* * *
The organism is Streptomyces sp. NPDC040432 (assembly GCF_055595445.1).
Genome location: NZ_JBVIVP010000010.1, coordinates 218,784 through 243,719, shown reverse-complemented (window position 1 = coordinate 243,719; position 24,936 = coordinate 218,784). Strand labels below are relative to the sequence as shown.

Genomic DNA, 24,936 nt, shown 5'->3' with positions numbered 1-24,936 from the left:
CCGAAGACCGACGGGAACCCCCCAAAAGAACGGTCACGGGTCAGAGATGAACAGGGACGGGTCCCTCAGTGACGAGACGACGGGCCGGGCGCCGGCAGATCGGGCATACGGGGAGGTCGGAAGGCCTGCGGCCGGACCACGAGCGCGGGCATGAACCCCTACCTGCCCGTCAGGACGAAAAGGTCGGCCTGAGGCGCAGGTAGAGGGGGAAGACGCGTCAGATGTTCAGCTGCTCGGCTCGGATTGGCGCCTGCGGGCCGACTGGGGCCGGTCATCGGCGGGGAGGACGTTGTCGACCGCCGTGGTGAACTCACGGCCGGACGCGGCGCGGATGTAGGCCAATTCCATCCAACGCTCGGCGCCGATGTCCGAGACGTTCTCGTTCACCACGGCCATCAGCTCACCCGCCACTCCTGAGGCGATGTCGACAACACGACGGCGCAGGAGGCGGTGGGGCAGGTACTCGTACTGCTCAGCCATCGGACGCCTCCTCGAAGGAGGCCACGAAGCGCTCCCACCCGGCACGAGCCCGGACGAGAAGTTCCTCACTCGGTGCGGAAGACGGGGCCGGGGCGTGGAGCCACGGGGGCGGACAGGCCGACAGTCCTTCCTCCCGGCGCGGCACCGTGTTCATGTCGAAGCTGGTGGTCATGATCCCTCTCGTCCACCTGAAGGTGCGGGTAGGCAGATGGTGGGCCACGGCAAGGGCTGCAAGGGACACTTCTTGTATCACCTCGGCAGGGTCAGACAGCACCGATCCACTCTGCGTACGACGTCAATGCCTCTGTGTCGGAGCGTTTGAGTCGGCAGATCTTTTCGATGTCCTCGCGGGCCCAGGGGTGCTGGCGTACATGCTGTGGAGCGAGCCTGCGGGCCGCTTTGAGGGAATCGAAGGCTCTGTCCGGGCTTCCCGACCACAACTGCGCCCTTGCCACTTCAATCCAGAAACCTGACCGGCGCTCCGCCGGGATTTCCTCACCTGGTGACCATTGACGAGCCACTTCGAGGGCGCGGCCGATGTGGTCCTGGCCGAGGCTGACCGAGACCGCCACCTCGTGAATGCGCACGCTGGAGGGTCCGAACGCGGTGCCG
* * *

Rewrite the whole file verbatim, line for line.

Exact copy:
The organism is Streptomyces sp. NPDC040432 (assembly GCF_055595445.1).
Genome location: NZ_JBVIVP010000010.1, coordinates 218,784 through 243,719, shown reverse-complemented (window position 1 = coordinate 243,719; position 24,936 = coordinate 218,784). Strand labels below are relative to the sequence as shown.

Genomic DNA, 24,936 nt, shown 5'->3' with positions numbered 1-24,936 from the left:
CCGAAGACCGACGGGAACCCCCCAAAAGAACGGTCACGGGTCAGAGATGAACAGGGACGGGTCCCTCAGTGACGAGACGACGGGCCGGGCGCCGGCAGATCGGGCATACGGGGAGGTCGGAAGGCCTGCGGCCGGACCACGAGCGCGGGCATGAACCCCTACCTGCCCGTCAGGACGAAAAGGTCGGCCTGAGGCGCAGGTAGAGGGGGAAGACGCGTCAGATGTTCAGCTGCTCGGCTCGGATTGGCGCCTGCGGGCCGACTGGGGCCGGTCATCGGCGGGGAGGACGTTGTCGACCGCCGTGGTGAACTCACGGCCGGACGCGGCGCGGATGTAGGCCAATTCCATCCAACGCTCGGCGCCGATGTCCGAGACGTTCTCGTTCACCACGGCCATCAGCTCACCCGCCACTCCTGAGGCGATGTCGACAACACGACGGCGCAGGAGGCGGTGGGGCAGGTACTCGTACTGCTCAGCCATCGGACGCCTCCTCGAAGGAGGCCACGAAGCGCTCCCACCCGGCACGAGCCCGGACGAGAAGTTCCTCACTCGGTGCGGAAGACGGGGCCGGGGCGTGGAGCCACGGGGGCGGACAGGCCGACAGTCCTTCCTCCCGGCGCGGCACCGTGTTCATGTCGAAGCTGGTGGTCATGATCCCTCTCGTCCACCTGAAGGTGCGGGTAGGCAGATGGTGGGCCACGGCAAGGGCTGCAAGGGACACTTCTTGTATCACCTCGGCAGGGTCAGACAGCACCGATCCACTCTGCGTACGACGTCAATGCCTCTGTGTCGGAGCGTTTGAGTCGGCAGATCTTTTCGATGTCCTCGCGGGCCCAGGGGTGCTGGCGTACATGCTGTGGAGCGAGCCTGCGGGCCGCTTTGAGGGAATCGAAGGCTCTGTCCGGGCTTCCCGACCACAACTGCGCCCTTGCCACTTCAATCCAGAAACCTGACCGGCGCTCCGCCGGGATTTCCTCACCTGGTGACCATTGACGAGCCACTTCGAGGGCGCGGCCGATGTGGTCCTGGCCGAGGCTGACCGAGACCGCCACCTCGTGAATGCGCACGCTGGAGGGTCCGAACGCGGTGCCG